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Can Google Go Dutch?

Tongues are aflutter over how search darling Google might conduct its expected initial public offering -- while Google has kept a safe distance from the chatter.

The IPO, which could raise as much as $4 billion, has provided months of panting speculation about its date, terms, size and method. Will Google use the so-called book-building method, in which lead investment banks set the price behind closed doors, then use shares to reward favorite clients? Or will it embrace the spirit of the Internet and open its arms -- and its IPO shares -- to all the little guys that love it?

The questions are just the latest parlor game in the Internet industry over how the company would float the shares. Will Google use the Dutch auction method championed in the U.S. by investment firm WR Hambrecht & Co.? By auctioning all or part of the opening shares, at least individual investors would get a shot at a piece of the offering.

The idea of a share auction is particularly apropos for Google, which has done well by doing well for a host of small advertisers. Its AdSense program, for example, provides a level playing field for advertisers with its open bidding system on placement costs. As a result, Martha Stewart and your mom have an equal shot at getting the top rank in paid listings returned in a search for "apple pie."

In the book-building process used in a traditional public stock offering, however, bankers have been known to set the initial price below what they think the stock could fetch, so that those who buy IPO shares are sure to profit.

"They leave a lot of money on the table, which ingratiates the underwriters with their buy side clients but doesn't give the issuing firm as much proceeds," said Jay Ritter, Cordell Professor of Finance at the University of Florida. Nor are the bargain-priced shares available to all of the underwriters' clients. "If Martha Stewart wants the shares, she'll get them," he said. But an investment bank's rank-and-file customers won't be in the queue.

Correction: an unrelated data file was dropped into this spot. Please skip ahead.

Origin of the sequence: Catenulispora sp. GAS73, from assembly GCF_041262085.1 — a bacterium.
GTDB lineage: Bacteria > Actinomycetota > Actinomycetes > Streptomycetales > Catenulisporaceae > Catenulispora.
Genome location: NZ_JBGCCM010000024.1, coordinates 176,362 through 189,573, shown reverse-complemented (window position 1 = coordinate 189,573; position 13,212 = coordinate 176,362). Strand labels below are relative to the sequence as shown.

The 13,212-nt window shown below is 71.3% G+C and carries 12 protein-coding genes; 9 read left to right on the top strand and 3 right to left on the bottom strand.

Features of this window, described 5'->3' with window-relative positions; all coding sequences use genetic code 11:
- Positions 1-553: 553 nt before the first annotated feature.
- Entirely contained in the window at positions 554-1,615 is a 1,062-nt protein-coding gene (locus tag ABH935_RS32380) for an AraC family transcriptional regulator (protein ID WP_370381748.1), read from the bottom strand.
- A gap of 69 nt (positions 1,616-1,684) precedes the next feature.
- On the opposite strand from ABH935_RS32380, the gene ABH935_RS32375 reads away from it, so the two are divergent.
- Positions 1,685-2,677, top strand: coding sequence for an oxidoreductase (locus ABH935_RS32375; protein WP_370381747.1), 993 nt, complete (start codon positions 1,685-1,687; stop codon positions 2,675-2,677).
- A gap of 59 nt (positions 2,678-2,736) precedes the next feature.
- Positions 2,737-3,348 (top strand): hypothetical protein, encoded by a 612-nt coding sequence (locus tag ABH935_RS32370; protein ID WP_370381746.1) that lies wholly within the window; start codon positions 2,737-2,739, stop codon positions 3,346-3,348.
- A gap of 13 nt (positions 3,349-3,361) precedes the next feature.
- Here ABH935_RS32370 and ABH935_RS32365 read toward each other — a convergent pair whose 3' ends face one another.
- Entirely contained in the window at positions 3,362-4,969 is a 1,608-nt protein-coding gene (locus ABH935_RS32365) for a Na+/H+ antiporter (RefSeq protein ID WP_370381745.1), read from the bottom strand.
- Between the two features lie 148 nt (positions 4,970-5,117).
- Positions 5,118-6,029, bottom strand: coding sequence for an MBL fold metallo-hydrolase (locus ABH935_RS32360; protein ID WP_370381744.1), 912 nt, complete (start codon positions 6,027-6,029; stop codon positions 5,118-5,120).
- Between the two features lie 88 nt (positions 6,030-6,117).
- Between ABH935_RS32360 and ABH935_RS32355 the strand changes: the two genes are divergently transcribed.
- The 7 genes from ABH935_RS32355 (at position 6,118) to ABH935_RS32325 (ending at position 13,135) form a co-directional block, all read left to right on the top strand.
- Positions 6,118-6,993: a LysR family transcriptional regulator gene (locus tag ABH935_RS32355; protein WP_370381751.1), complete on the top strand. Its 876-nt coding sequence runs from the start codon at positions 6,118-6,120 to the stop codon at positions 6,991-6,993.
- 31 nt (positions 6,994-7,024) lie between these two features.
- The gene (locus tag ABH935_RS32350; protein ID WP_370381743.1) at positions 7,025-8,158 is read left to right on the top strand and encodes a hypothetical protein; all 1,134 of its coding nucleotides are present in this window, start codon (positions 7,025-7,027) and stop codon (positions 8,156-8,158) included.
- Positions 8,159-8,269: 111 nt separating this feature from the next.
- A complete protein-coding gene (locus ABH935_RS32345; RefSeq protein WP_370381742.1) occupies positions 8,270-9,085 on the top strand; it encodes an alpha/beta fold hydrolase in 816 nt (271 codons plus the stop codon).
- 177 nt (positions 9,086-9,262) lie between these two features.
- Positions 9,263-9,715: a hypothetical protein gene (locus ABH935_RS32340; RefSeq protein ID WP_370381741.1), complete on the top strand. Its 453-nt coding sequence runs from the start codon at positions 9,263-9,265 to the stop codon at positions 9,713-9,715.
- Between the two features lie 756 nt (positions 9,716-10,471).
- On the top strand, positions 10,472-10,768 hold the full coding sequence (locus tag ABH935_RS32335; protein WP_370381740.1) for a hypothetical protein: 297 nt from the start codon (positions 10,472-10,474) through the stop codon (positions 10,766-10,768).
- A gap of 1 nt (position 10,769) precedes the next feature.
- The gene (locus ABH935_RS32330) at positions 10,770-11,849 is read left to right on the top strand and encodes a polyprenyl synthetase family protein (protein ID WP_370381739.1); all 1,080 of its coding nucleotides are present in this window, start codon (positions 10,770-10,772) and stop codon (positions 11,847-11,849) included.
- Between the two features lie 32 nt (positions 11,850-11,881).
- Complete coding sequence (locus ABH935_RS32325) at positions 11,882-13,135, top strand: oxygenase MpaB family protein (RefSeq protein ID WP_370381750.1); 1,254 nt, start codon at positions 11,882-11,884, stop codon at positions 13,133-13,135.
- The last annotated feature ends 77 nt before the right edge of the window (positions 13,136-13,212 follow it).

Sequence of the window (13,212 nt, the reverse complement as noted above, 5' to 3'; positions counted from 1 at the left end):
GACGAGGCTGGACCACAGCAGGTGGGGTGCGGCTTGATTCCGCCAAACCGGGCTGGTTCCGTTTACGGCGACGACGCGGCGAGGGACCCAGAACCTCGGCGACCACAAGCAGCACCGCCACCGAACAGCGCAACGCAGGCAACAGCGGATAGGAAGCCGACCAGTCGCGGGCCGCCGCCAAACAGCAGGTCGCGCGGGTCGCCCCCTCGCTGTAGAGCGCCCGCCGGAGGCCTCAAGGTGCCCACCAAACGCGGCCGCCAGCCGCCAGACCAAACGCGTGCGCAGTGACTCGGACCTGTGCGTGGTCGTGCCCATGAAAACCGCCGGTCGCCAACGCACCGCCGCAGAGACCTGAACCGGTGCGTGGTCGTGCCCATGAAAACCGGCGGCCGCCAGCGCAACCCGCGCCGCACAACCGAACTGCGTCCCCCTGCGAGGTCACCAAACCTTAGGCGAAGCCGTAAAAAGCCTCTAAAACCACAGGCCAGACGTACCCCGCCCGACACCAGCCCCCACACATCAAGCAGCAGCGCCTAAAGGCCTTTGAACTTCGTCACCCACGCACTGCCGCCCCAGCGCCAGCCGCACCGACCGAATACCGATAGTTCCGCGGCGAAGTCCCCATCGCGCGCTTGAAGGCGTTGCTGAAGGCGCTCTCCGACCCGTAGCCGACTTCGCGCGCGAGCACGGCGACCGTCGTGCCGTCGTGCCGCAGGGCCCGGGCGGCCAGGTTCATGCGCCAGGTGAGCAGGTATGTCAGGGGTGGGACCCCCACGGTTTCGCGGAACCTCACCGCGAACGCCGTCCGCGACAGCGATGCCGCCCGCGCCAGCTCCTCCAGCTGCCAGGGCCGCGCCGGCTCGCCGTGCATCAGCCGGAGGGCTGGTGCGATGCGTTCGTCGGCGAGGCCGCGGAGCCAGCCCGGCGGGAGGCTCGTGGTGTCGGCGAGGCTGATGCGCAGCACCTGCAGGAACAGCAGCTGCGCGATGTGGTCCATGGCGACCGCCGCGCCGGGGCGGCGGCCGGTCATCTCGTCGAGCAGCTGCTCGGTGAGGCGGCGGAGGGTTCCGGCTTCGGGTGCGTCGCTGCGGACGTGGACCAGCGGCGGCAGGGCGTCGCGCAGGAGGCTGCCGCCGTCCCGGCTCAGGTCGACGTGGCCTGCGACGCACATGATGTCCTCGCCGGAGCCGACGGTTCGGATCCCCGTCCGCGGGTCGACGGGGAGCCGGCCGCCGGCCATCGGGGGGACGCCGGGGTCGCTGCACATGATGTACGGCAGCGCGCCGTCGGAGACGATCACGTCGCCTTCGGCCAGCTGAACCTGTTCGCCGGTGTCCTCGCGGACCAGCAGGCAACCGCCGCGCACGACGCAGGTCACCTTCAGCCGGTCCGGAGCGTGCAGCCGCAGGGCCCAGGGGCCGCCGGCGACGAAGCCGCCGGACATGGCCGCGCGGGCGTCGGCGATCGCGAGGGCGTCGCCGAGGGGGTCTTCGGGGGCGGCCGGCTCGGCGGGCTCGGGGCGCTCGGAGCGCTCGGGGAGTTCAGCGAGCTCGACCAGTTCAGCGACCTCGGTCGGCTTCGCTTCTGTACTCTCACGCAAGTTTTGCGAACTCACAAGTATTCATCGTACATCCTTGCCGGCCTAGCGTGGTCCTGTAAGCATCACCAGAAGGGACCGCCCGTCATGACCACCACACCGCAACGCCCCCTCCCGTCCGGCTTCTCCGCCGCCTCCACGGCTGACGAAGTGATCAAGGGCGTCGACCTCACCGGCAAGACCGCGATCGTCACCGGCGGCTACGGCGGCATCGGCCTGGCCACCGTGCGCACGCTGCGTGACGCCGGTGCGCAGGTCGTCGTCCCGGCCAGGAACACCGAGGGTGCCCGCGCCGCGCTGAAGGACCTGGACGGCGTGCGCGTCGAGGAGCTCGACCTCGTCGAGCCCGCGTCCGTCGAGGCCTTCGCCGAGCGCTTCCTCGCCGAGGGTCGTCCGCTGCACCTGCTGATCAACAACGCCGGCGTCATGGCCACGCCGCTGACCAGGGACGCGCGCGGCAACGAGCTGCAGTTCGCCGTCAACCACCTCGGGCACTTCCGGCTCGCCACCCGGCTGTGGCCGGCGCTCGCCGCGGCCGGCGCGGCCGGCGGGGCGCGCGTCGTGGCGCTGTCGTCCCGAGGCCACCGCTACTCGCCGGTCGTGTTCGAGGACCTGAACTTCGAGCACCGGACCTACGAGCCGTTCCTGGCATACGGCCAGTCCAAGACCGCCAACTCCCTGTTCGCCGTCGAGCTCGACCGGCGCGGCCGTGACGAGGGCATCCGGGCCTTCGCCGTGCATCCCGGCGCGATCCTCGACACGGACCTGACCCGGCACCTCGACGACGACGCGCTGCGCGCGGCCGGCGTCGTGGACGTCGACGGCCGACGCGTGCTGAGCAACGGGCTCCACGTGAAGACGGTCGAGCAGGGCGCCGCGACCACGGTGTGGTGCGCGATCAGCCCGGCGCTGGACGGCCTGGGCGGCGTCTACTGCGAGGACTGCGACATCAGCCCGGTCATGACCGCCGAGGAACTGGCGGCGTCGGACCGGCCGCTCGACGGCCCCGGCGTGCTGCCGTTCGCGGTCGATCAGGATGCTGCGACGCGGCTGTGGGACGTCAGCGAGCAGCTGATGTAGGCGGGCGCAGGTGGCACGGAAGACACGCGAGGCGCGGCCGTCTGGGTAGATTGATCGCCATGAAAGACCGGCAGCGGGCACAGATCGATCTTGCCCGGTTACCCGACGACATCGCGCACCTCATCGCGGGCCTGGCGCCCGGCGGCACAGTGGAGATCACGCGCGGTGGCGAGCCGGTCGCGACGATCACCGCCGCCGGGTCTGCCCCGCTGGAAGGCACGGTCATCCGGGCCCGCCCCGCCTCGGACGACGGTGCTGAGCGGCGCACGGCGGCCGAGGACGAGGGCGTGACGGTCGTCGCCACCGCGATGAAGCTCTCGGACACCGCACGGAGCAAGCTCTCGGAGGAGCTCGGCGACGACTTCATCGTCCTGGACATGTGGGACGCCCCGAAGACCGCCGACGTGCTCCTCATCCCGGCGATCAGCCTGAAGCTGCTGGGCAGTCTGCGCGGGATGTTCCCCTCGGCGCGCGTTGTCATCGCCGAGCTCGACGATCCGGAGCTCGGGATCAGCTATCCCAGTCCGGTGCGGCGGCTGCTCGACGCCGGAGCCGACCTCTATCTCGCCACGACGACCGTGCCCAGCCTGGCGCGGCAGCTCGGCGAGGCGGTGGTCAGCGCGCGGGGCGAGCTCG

In Hambrecht's version of the auction model, called OpenIPO, would-be investors bid for a set number of shares at a set price. When the bidding is over, OpenIPO finds the "clearing price," the highest price at which it can sell all the shares. That becomes the maximum offering price for all shares.

All bids are treated equally; the share allocation is based on price and has nothing to do with the size of the order or the bidder's relationship with the underwriter. Those who bid at or above the final price will get shares; anyone who bids below the final offering price is out of luck.

The Dutch auction has two advantages over book-building, proponents say. More money goes into the coffers of the issuing company, and it's more fair, because small investors have an equal chance at getting IPO shares.

"The traditional book-building system of going out and polling out a few investors does a terrible job of pricing," said Clay Corbus, Hambrecht's senior managing director, who said some hot offerings shoot up as much as 40 percent the first day. "Nor does it give you the correct allocations."

Genitope , a Redwood City startup working on personalized cancer vaccines, is the most recent company to go public using OpenIPO. Its October 2003 offering raised some $33.3 million. Former CFO Fred Kurland (who resigned to join another company on January 29), told internetnews.com the process worked to the company's benefit.

"The very nature of OpenIPO almost forces a company to see what the market is telling it about its value," Kurland said. His company also liked that the process was literally an open book. "Unlike in the more classical process, Genitope was able to see 'the book,' the list of all the institutions and individuals who had made bids on the stock. In the classic situation, the lead investment bank...would not reveal to anyone who was on the book." Another major factor in the choice, he said, was that the company and the bank work in partnership to decide the price and to whom the stock would be sold. "We found that very compelling."